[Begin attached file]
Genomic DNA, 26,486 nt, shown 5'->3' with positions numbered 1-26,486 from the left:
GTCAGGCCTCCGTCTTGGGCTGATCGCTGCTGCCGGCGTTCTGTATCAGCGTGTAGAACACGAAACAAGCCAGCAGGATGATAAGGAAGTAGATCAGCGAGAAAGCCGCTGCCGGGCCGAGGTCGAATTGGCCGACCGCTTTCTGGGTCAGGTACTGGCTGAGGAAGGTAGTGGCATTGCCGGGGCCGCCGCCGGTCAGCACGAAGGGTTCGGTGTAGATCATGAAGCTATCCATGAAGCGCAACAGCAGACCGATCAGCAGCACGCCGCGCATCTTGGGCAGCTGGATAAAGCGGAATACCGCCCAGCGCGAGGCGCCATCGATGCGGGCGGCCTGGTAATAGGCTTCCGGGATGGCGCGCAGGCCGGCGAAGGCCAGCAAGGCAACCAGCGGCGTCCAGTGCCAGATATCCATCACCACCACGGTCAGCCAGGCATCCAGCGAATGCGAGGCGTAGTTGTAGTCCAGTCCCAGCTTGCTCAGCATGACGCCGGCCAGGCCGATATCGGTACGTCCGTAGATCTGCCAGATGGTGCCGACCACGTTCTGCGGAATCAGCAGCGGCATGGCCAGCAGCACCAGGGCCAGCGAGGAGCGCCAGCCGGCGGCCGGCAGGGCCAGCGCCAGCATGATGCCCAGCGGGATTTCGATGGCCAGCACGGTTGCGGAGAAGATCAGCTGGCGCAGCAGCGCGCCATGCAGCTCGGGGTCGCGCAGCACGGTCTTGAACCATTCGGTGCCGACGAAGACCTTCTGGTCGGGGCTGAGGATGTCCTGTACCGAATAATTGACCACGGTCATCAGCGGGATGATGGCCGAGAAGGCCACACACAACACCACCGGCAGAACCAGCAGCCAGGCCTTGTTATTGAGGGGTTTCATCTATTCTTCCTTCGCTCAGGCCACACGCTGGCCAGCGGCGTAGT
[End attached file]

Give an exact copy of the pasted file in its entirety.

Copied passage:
Genomic DNA, 26,486 nt, shown 5'->3' with positions numbered 1-26,486 from the left:
GTCAGGCCTCCGTCTTGGGCTGATCGCTGCTGCCGGCGTTCTGTATCAGCGTGTAGAACACGAAACAAGCCAGCAGGATGATAAGGAAGTAGATCAGCGAGAAAGCCGCTGCCGGGCCGAGGTCGAATTGGCCGACCGCTTTCTGGGTCAGGTACTGGCTGAGGAAGGTAGTGGCATTGCCGGGGCCGCCGCCGGTCAGCACGAAGGGTTCGGTGTAGATCATGAAGCTATCCATGAAGCGCAACAGCAGACCGATCAGCAGCACGCCGCGCATCTTGGGCAGCTGGATAAAGCGGAATACCGCCCAGCGCGAGGCGCCATCGATGCGGGCGGCCTGGTAATAGGCTTCCGGGATGGCGCGCAGGCCGGCGAAGGCCAGCAAGGCAACCAGCGGCGTCCAGTGCCAGATATCCATCACCACCACGGTCAGCCAGGCATCCAGCGAATGCGAGGCGTAGTTGTAGTCCAGTCCCAGCTTGCTCAGCATGACGCCGGCCAGGCCGATATCGGTACGTCCGTAGATCTGCCAGATGGTGCCGACCACGTTCTGCGGAATCAGCAGCGGCATGGCCAGCAGCACCAGGGCCAGCGAGGAGCGCCAGCCGGCGGCCGGCAGGGCCAGCGCCAGCATGATGCCCAGCGGGATTTCGATGGCCAGCACGGTTGCGGAGAAGATCAGCTGGCGCAGCAGCGCGCCATGCAGCTCGGGGTCGCGCAGCACGGTCTTGAACCATTCGGTGCCGACGAAGACCTTCTGGTCGGGGCTGAGGATGTCCTGTACCGAATAATTGACCACGGTCATCAGCGGGATGATGGCCGAGAAGGCCACACACAACACCACCGGCAGAACCAGCAGCCAGGCCTTGTTATTGAGGGGTTTCATCTATTCTTCCTTCGCTCAGGCCACACGCTGGCCAGCGGCGTAGT